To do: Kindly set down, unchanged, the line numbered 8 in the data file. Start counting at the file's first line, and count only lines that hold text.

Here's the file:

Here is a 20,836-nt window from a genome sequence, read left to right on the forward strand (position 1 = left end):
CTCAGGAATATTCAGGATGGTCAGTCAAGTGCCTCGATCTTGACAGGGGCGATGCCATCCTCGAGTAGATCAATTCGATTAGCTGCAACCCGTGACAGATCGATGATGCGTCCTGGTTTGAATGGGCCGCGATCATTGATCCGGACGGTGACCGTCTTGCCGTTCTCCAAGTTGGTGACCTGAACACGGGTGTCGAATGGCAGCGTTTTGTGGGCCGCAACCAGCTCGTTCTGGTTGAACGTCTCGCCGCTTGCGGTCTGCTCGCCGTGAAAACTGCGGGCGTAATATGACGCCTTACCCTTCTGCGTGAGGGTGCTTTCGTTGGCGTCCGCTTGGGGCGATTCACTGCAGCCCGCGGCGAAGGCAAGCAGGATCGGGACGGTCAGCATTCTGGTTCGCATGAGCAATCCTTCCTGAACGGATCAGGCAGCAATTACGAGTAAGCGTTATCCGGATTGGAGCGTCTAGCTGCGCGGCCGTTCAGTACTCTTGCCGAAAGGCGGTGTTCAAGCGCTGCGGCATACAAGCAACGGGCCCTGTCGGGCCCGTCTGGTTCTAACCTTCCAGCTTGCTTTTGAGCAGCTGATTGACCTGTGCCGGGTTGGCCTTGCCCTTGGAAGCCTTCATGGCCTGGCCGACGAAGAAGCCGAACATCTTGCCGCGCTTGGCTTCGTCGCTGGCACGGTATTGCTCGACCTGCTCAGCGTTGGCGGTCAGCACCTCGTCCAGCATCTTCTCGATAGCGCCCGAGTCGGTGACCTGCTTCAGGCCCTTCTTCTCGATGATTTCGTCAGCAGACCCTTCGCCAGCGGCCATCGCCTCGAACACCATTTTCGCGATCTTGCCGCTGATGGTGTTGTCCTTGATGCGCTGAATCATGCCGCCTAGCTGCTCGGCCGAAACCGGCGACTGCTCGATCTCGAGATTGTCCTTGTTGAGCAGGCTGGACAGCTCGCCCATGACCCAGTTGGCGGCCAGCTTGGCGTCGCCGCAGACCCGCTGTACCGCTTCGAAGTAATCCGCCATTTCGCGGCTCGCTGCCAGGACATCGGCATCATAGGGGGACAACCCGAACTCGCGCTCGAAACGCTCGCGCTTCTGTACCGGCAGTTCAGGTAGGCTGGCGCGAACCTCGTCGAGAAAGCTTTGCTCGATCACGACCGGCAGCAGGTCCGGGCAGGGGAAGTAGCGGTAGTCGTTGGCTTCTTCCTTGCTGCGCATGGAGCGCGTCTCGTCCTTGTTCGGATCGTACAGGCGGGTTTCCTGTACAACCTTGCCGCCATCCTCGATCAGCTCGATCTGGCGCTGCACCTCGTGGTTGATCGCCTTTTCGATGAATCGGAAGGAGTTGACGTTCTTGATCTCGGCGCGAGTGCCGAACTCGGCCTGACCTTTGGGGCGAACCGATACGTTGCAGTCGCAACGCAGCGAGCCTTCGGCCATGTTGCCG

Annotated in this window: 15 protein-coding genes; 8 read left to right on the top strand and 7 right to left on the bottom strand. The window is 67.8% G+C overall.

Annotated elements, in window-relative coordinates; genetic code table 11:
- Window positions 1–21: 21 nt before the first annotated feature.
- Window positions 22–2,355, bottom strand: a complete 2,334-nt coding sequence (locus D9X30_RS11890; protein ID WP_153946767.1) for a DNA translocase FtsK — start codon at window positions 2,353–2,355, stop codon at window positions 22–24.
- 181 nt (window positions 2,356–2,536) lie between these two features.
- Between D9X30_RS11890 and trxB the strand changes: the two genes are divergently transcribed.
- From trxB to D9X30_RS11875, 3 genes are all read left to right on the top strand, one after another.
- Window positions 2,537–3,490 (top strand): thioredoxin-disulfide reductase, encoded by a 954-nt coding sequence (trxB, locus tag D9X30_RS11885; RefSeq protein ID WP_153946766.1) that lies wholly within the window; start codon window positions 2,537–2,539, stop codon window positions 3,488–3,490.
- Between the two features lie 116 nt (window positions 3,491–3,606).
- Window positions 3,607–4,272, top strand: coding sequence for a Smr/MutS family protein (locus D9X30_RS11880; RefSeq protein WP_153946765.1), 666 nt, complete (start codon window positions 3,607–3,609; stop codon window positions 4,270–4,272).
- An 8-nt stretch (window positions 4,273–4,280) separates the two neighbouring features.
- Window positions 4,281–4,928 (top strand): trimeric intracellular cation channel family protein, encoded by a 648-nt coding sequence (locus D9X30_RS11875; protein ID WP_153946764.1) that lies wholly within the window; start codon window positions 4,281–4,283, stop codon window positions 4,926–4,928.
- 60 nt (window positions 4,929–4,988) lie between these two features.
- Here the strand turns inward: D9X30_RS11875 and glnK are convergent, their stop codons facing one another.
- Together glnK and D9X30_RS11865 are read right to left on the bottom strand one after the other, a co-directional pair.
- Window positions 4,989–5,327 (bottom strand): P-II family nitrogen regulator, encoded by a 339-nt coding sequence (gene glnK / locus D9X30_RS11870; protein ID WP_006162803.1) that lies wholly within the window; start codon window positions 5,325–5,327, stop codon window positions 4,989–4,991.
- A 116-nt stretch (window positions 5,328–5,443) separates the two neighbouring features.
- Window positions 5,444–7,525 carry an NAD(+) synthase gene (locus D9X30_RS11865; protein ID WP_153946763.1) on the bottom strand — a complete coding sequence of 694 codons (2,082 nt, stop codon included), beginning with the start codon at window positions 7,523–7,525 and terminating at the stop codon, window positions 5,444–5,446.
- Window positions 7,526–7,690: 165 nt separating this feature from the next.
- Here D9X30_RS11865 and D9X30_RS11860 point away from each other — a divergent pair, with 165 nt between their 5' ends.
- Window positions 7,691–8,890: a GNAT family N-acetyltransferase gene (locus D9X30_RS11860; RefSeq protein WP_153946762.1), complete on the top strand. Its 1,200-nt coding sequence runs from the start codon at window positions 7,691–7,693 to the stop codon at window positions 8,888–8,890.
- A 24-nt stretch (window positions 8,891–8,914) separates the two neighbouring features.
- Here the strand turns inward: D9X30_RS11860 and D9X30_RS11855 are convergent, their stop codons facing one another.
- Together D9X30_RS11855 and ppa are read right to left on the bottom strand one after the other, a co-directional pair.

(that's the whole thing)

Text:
- Between D9X30_RS11890 and trxB the strand changes: the two genes are divergently transcribed.